The term emerged in 19th century France when artists and creators began to concentrate in the lower-rent (the proverbial garret), lower class gypsy neighbourhoods. The term "Bohemian" reflects a belief, widely held in France at the time, that the Gypsies had come from Bohemia.

The first usage of the term Bohemianism in its current meaning was by French journalist Félix Pyat in 1834 in an article called "Les artistes". He derogatorily described this personality type as "alien and bizarre ... outside the law, beyond the reaches of society ... they are the Bohemians of today" (tr. Levi Asher). The term became commonplace in the 1850s when the writer Henri Murger began publishing and staging a series of stories called La Vie de Bohème which would eventually become the world-known Puccini opera La bohème.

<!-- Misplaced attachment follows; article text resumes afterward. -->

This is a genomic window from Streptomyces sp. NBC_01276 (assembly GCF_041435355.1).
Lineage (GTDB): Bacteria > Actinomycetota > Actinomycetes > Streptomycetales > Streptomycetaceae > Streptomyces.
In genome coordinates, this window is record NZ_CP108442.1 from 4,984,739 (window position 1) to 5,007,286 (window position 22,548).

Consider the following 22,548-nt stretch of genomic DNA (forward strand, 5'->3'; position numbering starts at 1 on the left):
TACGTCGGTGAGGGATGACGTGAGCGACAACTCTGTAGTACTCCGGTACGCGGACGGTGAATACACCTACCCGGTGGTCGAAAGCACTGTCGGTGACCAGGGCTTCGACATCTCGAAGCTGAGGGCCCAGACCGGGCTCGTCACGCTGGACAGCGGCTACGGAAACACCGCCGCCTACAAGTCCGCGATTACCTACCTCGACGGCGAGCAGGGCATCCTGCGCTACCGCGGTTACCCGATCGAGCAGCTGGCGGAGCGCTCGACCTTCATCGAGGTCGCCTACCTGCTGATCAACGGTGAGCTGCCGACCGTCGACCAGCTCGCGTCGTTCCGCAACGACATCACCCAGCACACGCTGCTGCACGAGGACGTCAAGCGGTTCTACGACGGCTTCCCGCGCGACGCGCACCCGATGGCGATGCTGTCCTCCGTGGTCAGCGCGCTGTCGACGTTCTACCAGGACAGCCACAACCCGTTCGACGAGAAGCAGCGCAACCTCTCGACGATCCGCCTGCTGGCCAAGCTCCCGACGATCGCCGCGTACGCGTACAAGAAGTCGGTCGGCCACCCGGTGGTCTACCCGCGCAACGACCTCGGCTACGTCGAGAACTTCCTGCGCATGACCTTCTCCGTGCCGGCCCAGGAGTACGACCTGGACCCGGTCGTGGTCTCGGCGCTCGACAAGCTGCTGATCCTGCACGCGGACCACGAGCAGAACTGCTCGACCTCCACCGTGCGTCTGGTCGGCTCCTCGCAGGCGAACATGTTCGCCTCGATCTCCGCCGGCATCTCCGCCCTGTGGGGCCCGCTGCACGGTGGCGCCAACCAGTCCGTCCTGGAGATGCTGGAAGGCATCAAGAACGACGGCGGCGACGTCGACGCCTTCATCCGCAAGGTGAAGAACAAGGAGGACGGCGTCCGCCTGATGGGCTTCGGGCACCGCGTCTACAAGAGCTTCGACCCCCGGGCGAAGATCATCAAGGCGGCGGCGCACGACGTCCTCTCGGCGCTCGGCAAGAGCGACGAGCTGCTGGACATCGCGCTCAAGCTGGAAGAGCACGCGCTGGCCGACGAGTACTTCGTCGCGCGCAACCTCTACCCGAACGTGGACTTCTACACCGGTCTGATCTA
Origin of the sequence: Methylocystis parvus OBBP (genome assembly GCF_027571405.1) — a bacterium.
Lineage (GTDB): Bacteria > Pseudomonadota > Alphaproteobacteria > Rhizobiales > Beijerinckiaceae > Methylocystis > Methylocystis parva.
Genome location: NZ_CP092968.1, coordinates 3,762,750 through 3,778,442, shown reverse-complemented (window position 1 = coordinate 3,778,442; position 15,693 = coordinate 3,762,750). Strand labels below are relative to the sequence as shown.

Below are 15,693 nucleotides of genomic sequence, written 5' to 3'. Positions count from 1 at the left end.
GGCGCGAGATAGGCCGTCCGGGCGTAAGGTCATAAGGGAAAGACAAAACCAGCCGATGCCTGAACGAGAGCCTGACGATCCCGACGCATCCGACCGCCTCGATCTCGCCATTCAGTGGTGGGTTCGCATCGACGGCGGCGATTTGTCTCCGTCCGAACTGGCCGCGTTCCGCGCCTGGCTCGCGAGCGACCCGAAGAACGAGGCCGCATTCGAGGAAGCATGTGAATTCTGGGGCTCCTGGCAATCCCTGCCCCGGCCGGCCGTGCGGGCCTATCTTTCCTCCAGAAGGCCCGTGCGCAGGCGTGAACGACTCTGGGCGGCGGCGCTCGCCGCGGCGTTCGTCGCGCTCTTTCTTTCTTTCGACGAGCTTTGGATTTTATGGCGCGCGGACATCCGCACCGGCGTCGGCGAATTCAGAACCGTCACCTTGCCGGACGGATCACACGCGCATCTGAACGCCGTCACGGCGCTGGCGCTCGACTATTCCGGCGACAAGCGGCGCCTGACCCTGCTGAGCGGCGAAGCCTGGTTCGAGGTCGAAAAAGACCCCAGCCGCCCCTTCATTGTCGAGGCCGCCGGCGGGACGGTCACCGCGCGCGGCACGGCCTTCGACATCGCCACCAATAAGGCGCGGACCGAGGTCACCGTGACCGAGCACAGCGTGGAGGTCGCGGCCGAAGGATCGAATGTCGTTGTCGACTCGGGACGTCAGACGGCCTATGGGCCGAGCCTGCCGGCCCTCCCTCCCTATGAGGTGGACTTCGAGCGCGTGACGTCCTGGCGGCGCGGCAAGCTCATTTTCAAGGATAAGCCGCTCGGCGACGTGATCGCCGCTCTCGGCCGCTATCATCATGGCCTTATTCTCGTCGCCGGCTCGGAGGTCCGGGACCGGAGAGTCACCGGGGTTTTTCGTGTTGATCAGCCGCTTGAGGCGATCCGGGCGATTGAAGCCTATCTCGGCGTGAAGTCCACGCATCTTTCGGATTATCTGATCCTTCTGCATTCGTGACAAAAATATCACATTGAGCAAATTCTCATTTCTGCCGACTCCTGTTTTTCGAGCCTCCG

In the twentieth century, the bohemian impulse was famously seen in the 1940s hipsters, the 1950s Beat generation (exemplified by writers such as William S. Burroughs, Allen Ginsberg, Jack Kerouac, and Lawrence Ferlinghetti), the much more widespread 1960s counterculture, and 1970s hippies.

Contents

Origins

European bohemianism

Literary "Bohemians" were associated in the French imagination with roving Romani people (called "bohemians" because they were believed to have arrived from Bohemia), outsiders apart from conventional society and untroubled by its disapproval. The term carries a connotation of arcane enlightenment (the opposite of Philistines), and also carries a less frequently intended, pejorative connotation of carelessness about personal hygiene and marital fidelity. The Spanish Gypsy in the French opera "Carmen" set in Seville, is referred to as a "bohémienne" in Meilhac and Halévy's libretto (1875).